If Wegner left, Arsenal’s would be one the most sought after jobs in the world. But they can’t let him go. He’s still too good at what he does, even if that means Arsenal seems to have no chance when in games like Saturday’s.

It’s the conundrum of this era of Arsenal soccer: Appreciate the good; swallow the bad; hope things change in the future.

4. Top three’s outburst underscores the divide

Chelsea wasn’t the only team to get its goals out of its system. Liverpool and Manchester City also blew up. Continuing their pursuits of the league’s goal scoring record, the teams posted six and five (respectively) in their Saturday wins. If Arsenal’s loss didn’t highlight the divide between the top three and the rest of the league, 17 goals from that trio did.

It was a combination of coincidence and competition. All three happened to click on the same day. All three happened to play teams playing like relegation battlers. Fulham and Cardiff City are in the drop, while Arsenal plays like it is in very specific situations. Combine those factors with teams hitting their strides as they pursue first place and you get a series of embarrassing results.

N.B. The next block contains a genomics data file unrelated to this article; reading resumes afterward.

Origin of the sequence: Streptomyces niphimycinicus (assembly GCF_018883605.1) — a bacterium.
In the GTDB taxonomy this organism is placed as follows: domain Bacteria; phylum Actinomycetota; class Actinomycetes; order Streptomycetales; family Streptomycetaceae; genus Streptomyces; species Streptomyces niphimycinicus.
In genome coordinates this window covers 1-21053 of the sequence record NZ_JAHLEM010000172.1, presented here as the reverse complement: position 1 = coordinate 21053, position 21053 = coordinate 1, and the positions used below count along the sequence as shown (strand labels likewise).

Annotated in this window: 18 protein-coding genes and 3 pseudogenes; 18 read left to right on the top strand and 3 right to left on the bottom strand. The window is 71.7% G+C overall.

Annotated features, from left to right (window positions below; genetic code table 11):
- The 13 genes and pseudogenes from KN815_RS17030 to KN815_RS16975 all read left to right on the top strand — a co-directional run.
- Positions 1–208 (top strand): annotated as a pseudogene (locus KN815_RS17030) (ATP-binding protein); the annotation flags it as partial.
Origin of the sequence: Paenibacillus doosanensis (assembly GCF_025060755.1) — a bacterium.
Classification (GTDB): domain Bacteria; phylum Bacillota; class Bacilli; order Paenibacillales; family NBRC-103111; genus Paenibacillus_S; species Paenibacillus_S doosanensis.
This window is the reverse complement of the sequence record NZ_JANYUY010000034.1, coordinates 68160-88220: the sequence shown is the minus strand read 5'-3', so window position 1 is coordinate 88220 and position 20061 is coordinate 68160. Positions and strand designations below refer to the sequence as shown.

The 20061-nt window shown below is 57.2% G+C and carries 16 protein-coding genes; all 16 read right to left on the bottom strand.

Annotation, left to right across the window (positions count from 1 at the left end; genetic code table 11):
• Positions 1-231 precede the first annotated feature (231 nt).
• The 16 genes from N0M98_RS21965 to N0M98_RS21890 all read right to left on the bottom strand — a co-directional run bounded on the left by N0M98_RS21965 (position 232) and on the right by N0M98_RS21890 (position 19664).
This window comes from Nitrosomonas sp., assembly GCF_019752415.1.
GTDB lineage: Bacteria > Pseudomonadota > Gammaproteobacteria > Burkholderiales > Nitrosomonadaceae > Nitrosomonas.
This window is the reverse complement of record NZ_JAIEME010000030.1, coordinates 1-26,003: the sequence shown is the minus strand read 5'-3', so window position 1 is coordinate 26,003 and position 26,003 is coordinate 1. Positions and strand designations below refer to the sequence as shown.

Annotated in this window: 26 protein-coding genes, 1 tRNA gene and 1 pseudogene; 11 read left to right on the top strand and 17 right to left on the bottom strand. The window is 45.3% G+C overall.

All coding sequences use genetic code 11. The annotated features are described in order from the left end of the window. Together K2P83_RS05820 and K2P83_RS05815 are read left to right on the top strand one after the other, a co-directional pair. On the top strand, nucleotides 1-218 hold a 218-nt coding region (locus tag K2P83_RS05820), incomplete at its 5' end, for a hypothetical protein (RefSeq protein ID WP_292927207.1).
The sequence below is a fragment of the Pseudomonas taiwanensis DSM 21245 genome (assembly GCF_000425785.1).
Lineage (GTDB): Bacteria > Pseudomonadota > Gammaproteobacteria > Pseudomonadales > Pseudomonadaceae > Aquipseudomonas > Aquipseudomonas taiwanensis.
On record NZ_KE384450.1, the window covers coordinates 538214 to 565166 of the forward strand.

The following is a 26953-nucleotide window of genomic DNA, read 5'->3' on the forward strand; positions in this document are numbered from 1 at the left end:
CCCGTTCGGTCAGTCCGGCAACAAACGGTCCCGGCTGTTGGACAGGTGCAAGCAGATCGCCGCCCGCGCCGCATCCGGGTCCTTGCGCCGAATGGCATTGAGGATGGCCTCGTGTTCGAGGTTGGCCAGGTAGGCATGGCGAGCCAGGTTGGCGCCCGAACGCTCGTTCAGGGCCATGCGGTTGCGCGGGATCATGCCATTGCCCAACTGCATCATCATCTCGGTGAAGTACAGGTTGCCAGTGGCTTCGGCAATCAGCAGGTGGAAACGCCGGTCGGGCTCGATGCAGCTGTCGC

(MORE: Liverpool’s six-spot in Wales | City posts five on Fulham)

It was good for the highlight reels, with hat tricks from Luis Suárez and Yaya Touré boosting each stars prodigious totals (Suárez is up to a league-leading 28; Touré leads midfielders with 16). For the losers, however, it was only good for demoralization. Fulham and Cardiff still sit in the league’s bottom two, while Arsenal look destined for another fourth place finish.

5. Wayne Rooney’s First should have been WORTH two

Part of me wants to say “Poor Adrian,” but most of me wants to thank him. Wayne Rooney’s goal from just inside West Ham’s half left the Hammers’ keeper on his back and United up at Upton Park.

source: Getty Images6. Eriksen, Sigurdsson stop Tottenham’s fall

For all the issues Tim Sherwood has managing Spurs, motivating his players isn’t one of them. Even when they’ve looked aimless tactically, the players have put in the work, an effort that paid off in Sunday’s last hour at White Hart Lane. After falling behind two within 30 minutes, Tottenham got two goals and an assist from Christian Eriksen, with the Danish international assisting on Gylfi Sigurdsson’s stoppage time winner.